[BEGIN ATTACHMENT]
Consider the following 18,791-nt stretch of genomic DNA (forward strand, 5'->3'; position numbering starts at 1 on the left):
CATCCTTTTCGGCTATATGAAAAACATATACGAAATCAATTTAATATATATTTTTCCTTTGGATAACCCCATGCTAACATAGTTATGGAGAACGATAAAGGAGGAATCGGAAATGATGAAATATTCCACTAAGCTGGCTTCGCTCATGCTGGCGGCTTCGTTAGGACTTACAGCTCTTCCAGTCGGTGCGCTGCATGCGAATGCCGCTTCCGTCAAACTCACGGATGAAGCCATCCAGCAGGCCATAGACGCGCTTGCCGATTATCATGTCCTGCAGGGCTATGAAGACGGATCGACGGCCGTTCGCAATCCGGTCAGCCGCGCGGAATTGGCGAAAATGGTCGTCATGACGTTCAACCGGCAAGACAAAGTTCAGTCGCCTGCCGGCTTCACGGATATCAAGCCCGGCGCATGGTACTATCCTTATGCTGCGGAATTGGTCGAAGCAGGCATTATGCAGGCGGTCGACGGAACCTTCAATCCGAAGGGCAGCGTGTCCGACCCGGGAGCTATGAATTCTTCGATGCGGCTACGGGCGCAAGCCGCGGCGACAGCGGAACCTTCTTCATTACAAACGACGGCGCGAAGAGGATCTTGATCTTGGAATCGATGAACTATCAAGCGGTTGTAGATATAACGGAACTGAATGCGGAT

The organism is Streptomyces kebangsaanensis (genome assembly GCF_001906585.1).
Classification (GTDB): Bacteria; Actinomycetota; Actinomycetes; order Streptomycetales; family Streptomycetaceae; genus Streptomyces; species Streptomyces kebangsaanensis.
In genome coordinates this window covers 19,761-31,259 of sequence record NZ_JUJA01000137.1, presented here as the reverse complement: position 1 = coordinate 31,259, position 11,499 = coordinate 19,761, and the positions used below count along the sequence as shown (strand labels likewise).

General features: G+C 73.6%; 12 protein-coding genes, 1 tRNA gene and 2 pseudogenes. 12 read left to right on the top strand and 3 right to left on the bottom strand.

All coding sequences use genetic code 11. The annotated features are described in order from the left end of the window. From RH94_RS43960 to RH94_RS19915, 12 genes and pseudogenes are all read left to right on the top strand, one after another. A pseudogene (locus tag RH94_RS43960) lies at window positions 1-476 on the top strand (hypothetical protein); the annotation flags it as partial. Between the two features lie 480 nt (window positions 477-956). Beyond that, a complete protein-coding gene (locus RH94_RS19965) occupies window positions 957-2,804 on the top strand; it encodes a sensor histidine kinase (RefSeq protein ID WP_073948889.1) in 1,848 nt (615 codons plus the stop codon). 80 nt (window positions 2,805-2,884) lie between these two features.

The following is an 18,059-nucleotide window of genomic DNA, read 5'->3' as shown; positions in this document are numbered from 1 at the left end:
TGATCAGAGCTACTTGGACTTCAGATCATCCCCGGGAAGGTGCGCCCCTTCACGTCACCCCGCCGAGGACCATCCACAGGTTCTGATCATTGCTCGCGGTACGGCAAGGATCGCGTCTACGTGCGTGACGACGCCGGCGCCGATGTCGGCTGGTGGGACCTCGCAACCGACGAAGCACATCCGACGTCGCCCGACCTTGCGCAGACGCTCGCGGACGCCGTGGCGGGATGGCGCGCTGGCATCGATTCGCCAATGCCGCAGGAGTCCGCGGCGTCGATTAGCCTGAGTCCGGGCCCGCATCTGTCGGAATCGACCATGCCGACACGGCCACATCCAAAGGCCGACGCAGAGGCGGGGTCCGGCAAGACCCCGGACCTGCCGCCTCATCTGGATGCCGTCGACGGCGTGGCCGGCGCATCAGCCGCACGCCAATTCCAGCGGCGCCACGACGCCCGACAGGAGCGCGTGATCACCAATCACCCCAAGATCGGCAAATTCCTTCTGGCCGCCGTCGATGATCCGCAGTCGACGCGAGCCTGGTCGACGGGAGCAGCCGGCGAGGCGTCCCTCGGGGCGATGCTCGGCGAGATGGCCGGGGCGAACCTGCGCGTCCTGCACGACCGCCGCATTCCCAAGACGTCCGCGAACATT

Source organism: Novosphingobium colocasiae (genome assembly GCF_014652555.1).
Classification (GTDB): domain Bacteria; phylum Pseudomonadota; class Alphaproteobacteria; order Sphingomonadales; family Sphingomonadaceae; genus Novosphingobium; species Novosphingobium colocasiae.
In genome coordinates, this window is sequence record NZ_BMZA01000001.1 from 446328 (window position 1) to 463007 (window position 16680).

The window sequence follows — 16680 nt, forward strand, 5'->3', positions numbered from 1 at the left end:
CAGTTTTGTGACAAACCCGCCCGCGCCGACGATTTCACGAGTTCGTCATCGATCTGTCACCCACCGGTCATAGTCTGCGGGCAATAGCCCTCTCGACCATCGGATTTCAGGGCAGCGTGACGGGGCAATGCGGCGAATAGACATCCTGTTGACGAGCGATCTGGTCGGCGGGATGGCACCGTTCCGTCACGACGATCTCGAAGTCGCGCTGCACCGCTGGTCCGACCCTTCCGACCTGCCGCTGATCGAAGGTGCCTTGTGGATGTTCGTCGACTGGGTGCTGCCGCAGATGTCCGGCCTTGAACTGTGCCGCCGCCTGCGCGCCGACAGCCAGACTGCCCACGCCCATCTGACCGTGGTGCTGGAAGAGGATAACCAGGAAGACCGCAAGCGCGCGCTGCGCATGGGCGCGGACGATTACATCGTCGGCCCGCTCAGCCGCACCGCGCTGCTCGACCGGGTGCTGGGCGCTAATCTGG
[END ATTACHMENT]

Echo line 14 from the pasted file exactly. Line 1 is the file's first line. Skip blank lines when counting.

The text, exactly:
CAGTTTTGTGACAAACCCGCCCGCGCCGACGATTTCACGAGTTCGTCATCGATCTGTCACCCACCGGTCATAGTCTGCGGGCAATAGCCCTCTCGACCATCGGATTTCAGGGCAGCGTGACGGGGCAATGCGGCGAATAGACATCCTGTTGACGAGCGATCTGGTCGGCGGGATGGCACCGTTCCGTCACGACGATCTCGAAGTCGCGCTGCACCGCTGGTCCGACCCTTCCGACCTGCCGCTGATCGAAGGTGCCTTGTGGATGTTCGTCGACTGGGTGCTGCCGCAGATGTCCGGCCTTGAACTGTGCCGCCGCCTGCGCGCCGACAGCCAGACTGCCCACGCCCATCTGACCGTGGTGCTGGAAGAGGATAACCAGGAAGACCGCAAGCGCGCGCTGCGCATGGGCGCGGACGATTACATCGTCGGCCCGCTCAGCCGCACCGCGCTGCTCGACCGGGTGCTGGGCGCTAATCTGG